In "The Blood Brothers" by Willy Russell, how does tension increase in Act 2?

Essay by luxmianHigh School, 10th gradeB-, November 2006

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The author will Russell has included a wide range of themes in the play 'The Blood Brothers', including that of humour and ones where characters are prepared to make life - changing decisions. Mrs Johnstone, a major character in the play, gives birth to two twins. Another character, Mrs Lyons, on the other hand, is highly distraught over the fact that she had never mothered a child. In kind reply, Mrs Johnstone sends one of her twins away to inhabit in the Lyon family. Despondently, these to unfortunate two brothers are kept apart from seeing each other. In addition, over the course of time, we see a substantial amount of resemblance between these two boys' lives. It is this view that I will begin to capitalize upon, whilst simultaneously referring to Act 2 to describe the amount of tension endured up until that phase of that play.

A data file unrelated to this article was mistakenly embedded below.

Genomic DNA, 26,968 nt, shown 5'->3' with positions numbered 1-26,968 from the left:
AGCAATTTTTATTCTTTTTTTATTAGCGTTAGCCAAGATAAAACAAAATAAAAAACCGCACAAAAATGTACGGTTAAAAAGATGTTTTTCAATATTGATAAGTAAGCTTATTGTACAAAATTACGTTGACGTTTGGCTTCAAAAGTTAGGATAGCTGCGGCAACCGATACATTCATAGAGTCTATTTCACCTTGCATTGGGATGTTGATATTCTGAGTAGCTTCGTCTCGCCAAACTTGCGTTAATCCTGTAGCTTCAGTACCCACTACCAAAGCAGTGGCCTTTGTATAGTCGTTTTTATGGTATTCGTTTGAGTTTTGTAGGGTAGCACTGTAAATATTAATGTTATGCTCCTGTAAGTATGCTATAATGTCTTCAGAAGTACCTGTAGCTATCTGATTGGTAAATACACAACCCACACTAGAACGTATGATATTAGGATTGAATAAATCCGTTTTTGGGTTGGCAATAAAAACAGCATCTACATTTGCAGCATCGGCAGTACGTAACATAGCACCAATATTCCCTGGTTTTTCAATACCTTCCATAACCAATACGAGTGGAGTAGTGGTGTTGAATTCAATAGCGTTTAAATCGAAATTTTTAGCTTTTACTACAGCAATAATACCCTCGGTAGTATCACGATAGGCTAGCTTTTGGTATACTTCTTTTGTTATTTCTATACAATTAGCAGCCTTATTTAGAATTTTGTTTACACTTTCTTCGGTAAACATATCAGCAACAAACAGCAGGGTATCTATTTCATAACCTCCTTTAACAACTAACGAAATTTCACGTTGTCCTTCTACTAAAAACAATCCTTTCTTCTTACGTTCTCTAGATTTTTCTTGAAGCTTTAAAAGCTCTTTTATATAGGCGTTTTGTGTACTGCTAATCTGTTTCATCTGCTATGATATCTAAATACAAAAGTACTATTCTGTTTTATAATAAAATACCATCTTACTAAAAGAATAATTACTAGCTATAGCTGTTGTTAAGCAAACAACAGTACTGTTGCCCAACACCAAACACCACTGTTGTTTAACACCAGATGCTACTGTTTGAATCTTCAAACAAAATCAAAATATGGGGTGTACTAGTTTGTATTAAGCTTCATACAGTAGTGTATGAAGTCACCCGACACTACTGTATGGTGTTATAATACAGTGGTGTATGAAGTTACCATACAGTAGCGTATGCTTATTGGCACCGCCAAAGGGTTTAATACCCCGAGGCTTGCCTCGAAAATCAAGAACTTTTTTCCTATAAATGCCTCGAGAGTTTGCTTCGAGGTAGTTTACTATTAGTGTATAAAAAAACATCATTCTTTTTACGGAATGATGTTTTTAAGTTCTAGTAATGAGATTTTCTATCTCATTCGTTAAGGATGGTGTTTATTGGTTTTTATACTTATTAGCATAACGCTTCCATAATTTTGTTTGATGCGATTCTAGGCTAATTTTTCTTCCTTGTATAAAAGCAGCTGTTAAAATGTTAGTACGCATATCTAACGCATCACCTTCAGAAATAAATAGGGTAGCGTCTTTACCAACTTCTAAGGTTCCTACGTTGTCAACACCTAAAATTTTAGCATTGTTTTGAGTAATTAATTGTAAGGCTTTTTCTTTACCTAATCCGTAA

As Act 2 commences, we find out that Sammy has, "burnt the school down" Sammy then carries on his sinister ways by pulling a knife out inside a bus and pointing it at the conductor shouting, "Move! Give me the bag."

This is when tension is initially brought to the play. Russell resolutely used the exclamation mark to give the reader an indication depicting the fact that that Sammy is speaking at a high tenor. Another way it builds up tension is that the audience want to know whether Sammy is going to stab the conductor or not, which might follow onto Sammy going to prison. Further on in act 2 Sammy kills a man, "there's a man lies bleeding". This implies that Sammy's personality from a boy has developed in terms of his criminal profile. Notably, this boy has experienced a significant amount of deterioration in his behaviour over the course...